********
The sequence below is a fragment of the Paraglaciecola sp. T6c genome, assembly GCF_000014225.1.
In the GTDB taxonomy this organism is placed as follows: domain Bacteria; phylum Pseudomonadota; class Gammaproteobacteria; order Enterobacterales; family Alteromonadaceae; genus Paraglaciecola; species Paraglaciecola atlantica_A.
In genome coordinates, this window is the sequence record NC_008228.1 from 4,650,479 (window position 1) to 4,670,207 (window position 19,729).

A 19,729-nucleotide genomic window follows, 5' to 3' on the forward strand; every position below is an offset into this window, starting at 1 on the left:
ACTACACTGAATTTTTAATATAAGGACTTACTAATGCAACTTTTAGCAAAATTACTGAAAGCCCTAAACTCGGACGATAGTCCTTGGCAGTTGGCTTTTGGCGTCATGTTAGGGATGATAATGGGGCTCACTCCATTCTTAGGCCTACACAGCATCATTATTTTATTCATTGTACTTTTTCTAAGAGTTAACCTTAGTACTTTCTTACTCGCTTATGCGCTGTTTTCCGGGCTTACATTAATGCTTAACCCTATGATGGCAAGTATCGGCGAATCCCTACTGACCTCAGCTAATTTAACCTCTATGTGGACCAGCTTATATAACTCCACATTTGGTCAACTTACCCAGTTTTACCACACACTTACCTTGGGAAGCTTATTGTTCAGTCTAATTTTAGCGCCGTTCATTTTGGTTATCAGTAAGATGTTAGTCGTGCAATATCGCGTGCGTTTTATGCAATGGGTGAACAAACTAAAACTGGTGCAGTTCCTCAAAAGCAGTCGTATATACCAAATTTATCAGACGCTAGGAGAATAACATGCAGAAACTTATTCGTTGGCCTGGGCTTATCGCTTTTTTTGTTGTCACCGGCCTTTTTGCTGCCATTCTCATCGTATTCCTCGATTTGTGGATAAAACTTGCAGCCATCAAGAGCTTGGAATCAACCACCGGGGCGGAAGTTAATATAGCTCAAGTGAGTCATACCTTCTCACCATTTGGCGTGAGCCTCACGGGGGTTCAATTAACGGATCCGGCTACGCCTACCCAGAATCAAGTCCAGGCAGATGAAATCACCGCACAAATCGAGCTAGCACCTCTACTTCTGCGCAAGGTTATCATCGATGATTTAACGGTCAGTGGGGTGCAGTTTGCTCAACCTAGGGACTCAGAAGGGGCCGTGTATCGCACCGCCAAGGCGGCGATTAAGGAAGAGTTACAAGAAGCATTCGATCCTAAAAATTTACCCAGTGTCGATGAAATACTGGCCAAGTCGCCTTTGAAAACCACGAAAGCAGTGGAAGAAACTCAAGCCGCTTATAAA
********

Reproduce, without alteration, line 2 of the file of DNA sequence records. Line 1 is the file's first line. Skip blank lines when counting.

In the GTDB taxonomy this organism is placed as follows: domain Bacteria; phylum Pseudomonadota; class Gammaproteobacteria; order Enterobacterales; family Alteromonadaceae; genus Paraglaciecola; species Paraglaciecola atlantica_A.